celebrex 200 mg cost

Accomplishments

Home Repair

WCDC assisted 27 families with major home repairs utilizing City of Indianapolis / HUD Community Development Block (CDBG) Grant funds. The American Recovery and Reinvestment Act (ARRA) weatherization contract was wrapped up with a total of 35 units being weatherized. This program was sponsored by Indiana Housing and Community Development Authority (IHCDA). Some homes received help from both programs; 24 were unduplicated. 11 families that received ARRA weatherization also received help from a special CDBG program through IHCDA.

Homeownership

WCDC sold one house in 2011 and completed construction on 740 N. Belmont with Ben Davis Area 31 Career Center. This vocational education program takes high school students and teaches them the fundamentals of construction. Each year’s class since 2004 has built a new home for WCDC. The 2011 fall class began its first rehabilitation with WCDC on 733 N. Rochester. The first activity of the class was to evaluate the existing house and prepare a scope of work. They then made a presentation to WCDC staff. Also in 2011, WCDC began working on a second rehabilitation project at 1657 N. Belleview. It was a challenge after years of only new construction; however the finished product is lovely. It shows very well and has generated many inquiries.

Families in Transition (FITs)

The FITs program successfully provided housing and supportive services to 15 families in 2011. Among the families served, 69% were employed and 54% were enrolled in educational or job training programs. FITs helped the children in the program to get new clothes and supplies for school. The program arranged for the families to receive Christmas assistance. During the year, 529 – 31 N. Lynn was sold. WCDC was awarded a CDBG grant to repair 5 of the FITs units. Three other units needed more substantial repairs and WCDC worked with the City to repurpose one of the HOME grants to work on those units.

Property Management

WCDC made small to moderately-priced, but critical, repairs to Tibbs Court in preparation to pass REACT Inspection by Indianapolis Housing Agency (HUD). This investment helped the units to get a passing score on the inspection. A list of major repairs was prepared that may be addressed by a larger funding source, such as re-syndication. Conversations with consultants, developers and partners have begun. Christamore Court had a number of non-routine maintenance repairs made. The occupancy rate for both projects is high and rents have supported a slow rebuilding of the formerly depleted reserves.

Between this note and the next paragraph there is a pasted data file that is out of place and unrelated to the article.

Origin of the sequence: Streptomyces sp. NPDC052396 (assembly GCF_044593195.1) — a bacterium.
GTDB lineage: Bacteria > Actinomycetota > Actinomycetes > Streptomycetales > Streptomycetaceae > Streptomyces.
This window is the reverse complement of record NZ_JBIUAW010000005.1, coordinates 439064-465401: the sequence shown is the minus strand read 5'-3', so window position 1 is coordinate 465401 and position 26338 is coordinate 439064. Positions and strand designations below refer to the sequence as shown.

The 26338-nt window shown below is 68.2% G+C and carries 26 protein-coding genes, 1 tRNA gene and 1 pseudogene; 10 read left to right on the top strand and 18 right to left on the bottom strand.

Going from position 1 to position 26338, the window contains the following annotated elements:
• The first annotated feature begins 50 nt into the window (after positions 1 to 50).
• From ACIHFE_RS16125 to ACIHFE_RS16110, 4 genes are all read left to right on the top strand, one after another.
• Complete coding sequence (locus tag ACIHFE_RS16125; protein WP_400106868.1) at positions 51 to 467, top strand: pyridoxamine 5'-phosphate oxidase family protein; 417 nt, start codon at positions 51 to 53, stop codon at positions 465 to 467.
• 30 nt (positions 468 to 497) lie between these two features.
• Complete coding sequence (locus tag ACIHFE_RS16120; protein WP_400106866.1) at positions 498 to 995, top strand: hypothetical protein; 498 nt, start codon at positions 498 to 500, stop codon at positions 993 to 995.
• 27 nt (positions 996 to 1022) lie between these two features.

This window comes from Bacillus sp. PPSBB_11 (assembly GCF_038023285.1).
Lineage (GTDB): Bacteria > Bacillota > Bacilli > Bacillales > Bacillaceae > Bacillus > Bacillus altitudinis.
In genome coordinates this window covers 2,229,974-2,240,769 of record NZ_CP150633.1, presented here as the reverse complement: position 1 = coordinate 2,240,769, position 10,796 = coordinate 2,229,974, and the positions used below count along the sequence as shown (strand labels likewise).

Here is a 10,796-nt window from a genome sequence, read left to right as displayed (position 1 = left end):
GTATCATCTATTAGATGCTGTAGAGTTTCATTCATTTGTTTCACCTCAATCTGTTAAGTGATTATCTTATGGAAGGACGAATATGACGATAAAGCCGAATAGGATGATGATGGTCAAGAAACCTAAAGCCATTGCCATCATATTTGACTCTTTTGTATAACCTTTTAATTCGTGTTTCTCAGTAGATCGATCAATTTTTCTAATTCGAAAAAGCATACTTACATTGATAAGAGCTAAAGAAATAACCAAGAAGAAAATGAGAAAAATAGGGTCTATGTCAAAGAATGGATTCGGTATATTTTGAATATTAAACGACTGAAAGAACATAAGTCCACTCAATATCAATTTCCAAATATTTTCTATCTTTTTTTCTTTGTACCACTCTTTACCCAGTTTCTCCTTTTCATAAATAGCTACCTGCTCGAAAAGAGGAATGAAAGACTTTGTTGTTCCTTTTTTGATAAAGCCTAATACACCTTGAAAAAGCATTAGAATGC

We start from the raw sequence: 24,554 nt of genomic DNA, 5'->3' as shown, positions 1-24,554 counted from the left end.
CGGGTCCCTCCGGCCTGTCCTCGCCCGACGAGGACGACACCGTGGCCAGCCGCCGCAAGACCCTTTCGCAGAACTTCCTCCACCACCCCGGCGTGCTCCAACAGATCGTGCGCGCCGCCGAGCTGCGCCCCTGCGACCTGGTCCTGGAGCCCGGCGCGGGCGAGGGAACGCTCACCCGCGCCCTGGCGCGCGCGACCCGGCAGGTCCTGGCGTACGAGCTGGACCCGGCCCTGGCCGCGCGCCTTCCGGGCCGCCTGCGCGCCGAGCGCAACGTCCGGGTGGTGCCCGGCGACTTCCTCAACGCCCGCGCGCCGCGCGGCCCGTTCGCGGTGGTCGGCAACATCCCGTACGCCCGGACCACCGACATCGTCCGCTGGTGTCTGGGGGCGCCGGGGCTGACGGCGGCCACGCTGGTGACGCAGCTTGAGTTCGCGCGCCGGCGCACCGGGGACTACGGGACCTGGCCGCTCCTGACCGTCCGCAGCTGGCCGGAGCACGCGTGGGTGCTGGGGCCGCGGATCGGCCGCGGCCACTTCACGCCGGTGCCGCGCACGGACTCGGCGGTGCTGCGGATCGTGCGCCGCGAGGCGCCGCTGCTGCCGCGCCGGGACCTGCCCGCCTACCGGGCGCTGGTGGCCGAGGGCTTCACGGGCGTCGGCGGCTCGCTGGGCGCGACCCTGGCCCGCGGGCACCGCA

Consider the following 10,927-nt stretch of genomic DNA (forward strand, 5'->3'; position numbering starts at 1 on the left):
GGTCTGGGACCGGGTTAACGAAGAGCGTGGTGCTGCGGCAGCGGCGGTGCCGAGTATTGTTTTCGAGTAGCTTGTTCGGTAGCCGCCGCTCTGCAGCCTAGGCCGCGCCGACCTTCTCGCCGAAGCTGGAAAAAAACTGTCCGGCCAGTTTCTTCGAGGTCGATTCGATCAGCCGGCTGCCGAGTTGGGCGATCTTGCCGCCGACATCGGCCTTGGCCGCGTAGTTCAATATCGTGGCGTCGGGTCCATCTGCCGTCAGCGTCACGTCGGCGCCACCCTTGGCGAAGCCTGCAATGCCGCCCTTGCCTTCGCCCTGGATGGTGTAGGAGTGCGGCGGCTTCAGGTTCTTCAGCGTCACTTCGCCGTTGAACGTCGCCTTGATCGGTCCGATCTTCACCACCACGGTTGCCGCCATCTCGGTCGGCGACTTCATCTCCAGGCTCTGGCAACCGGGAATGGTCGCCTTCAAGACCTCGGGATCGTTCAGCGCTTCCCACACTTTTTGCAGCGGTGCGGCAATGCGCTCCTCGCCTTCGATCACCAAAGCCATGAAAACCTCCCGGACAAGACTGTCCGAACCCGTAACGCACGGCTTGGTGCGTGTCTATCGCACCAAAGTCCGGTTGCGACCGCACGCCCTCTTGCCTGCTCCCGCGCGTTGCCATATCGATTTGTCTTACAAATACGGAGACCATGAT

Commercial

As part of a new focus on Michigan Street, WCDC has paid special attention to parcels it owns along the corridor. WCDC received an offer to purchase 2219 W. Michigan almost concurrently with a site status letter, which disallowed the potential buyer’s use. This led WCDC to apply for a Catalyst Grant through LISC to do a comprehensive plan for development along Michigan Street between White River and the railroad crossing at Warman Avenue. An environmental firm was also engaged to work on strategies and funding to further clean up or develop the 2219 site.

Other development

WCDC worked with Building Blocks Non-Profit Housing Corporation and others to support the development of the Lincoln Apartments at 530 N. Holmes for homeless veterans. WCDC also plans to make at least $100,000 in façade improvements along the Michigan corridor in the vicinity of the project, with the support of LISC and Capital Fund Services. In 2011 WCDC assisted two businesses in procuring and administering façade grants to improve their businesses. These locations are 2615 W. Michigan and 284 N. Belmont. WCDC also assisted two investor/ contractors to acquire properties from the Indianapolis Land Bank. Although the closing took several months, two houses were successfully transferred to these entrepreneurs and rehab began.

Target Populations

Below are descriptions of the populations WCDC currently serves. Data represents the households we actually work with rather than the limits of our various funding sources.

Homeless Families with Children

  • Income Range: $0 – $18,000 (0% – 30% AMI (Area Median Income))
  • Housing Type(s): Transitional Rental with Supportive Services
  • Rent: 30% of household income (rent subsidized by Section 8 & SHP)

Low-Income Seniors 

  • Renter Incomes: Renters: $7056 – $16,000 (median: $9,400)
  • Homeowner Incomes: $5,100 – $38,000 (8%-52% AMI; median: $13,000)
  • Housing Type(s): Multi-Unit Rental; Home Repair/Weatherization
  • Rent: $276 – $472 per month (most are between $365-381)
  • Existing Mortgage:  $0 – $763 per month

Low-Income Working Households

  • Income Range: $6,900-$42,000 (10%-76% AMI) (median: $20,000; 38% AMI)
  • Housing Type(s): Rental, New & Rehab; Home Repair/Weatherization
  • Rent: $250 – $450 a month
  • Homeownership – Purchase Price $50,000-$55,000 ($400-$450 per month)
  • Existing Mortgage:  $0 – $775

Modest-Income Working Households

  • Income Range: $21,000-$35,000 (40% – 80% AMI)
  • Housing Type(s): Single-Family Rental & Homeownership, New & Rehab
  • Rent: $450-$475
  • Homeownership Purchase Price: $56,000 – $63,000 ($480-$525 per month)